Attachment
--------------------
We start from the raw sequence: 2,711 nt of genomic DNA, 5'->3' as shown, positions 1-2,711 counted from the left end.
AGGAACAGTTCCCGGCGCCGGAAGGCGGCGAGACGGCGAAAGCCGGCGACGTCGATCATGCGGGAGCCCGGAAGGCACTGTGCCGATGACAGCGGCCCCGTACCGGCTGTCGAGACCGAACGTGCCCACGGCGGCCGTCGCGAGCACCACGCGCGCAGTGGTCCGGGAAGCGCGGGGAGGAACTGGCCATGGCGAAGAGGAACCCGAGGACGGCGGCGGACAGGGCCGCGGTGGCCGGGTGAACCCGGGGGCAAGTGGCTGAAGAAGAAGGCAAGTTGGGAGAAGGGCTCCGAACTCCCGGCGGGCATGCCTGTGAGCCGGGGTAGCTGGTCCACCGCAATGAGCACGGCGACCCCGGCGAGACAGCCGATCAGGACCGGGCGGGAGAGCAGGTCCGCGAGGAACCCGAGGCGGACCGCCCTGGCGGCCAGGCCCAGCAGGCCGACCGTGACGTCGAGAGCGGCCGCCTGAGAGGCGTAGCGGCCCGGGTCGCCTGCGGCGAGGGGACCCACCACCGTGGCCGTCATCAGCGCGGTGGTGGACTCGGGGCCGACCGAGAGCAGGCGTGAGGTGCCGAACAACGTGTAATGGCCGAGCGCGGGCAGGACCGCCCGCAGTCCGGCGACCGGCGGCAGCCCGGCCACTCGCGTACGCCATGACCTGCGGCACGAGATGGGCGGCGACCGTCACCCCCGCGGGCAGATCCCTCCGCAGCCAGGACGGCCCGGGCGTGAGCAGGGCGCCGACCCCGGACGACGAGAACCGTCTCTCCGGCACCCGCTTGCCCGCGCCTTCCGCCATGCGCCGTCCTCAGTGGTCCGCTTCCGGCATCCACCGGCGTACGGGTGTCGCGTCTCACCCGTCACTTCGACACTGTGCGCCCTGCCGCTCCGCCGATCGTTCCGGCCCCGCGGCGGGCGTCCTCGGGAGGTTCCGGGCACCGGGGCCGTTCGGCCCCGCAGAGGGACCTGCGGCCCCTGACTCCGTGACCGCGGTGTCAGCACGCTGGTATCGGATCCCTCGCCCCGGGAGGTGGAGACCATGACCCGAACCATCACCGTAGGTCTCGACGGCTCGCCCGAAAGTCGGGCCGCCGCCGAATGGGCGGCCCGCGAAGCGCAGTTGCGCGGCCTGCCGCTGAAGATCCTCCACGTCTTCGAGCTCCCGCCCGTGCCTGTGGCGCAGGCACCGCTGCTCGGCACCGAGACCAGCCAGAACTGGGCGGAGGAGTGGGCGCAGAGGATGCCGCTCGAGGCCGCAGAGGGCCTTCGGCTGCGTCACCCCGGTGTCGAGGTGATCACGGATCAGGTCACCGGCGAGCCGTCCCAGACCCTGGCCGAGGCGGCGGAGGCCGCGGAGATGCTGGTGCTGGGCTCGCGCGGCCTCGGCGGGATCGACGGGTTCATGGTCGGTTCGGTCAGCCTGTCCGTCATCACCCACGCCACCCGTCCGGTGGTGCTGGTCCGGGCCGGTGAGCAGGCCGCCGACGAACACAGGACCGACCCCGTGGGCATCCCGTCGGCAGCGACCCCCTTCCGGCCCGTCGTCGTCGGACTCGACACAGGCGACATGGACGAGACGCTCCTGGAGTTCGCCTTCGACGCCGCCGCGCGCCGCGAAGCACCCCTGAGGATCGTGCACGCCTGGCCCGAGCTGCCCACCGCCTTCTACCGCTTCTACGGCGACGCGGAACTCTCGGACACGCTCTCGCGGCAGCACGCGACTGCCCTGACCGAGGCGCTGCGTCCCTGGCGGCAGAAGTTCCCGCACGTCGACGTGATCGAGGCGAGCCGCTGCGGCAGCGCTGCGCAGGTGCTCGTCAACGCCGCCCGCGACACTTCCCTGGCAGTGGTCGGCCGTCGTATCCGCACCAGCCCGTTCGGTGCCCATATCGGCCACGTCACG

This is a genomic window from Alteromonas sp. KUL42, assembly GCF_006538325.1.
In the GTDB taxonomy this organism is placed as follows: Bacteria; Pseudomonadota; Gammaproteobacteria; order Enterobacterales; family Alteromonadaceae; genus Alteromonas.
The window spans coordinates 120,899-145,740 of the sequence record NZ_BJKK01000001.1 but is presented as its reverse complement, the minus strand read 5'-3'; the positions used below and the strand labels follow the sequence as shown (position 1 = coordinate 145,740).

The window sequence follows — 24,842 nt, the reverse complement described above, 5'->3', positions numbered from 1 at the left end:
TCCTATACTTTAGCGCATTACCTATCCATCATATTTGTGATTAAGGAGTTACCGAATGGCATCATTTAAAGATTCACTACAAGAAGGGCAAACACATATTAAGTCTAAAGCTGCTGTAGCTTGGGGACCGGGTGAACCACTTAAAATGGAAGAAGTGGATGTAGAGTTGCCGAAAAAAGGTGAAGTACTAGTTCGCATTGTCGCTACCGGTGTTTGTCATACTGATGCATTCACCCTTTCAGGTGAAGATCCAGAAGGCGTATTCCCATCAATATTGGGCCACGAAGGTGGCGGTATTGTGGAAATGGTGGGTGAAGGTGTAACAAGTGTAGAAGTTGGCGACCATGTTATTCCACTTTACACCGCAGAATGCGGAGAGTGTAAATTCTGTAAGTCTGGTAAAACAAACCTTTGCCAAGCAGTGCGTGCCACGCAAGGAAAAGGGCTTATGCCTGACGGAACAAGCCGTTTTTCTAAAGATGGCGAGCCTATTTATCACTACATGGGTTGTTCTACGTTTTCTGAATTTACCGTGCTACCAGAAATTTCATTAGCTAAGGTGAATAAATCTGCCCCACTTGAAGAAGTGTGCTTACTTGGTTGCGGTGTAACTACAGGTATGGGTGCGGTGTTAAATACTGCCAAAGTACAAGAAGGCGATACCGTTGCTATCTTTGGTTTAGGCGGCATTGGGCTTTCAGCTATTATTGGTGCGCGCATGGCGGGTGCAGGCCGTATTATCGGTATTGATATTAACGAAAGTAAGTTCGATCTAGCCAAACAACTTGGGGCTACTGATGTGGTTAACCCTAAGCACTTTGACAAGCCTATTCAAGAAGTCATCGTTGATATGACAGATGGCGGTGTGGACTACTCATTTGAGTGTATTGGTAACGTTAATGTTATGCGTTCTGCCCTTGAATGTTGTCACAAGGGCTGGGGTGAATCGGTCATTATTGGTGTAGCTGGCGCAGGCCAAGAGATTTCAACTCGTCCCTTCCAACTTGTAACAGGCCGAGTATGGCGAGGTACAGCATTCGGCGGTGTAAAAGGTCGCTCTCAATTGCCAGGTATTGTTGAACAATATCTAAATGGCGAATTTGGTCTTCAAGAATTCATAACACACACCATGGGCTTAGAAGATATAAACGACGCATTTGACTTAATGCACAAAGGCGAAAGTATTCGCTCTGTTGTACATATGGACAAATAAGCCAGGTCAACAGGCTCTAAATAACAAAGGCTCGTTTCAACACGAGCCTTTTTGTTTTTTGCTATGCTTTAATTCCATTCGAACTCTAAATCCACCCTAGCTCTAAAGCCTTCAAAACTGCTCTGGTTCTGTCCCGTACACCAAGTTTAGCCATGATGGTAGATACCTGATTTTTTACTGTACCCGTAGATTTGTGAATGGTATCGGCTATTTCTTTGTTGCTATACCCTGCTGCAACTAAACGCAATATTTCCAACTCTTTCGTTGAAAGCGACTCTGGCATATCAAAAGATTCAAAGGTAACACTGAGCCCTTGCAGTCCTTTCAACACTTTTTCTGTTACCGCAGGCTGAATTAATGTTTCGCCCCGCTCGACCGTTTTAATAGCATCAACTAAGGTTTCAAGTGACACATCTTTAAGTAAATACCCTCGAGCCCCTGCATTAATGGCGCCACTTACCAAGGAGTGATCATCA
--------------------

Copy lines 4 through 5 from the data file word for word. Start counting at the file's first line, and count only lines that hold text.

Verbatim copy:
In the GTDB taxonomy this organism is placed as follows: Bacteria; Pseudomonadota; Gammaproteobacteria; order Enterobacterales; family Alteromonadaceae; genus Alteromonas.
The window spans coordinates 120,899-145,740 of the sequence record NZ_BJKK01000001.1 but is presented as its reverse complement, the minus strand read 5'-3'; the positions used below and the strand labels follow the sequence as shown (position 1 = coordinate 145,740).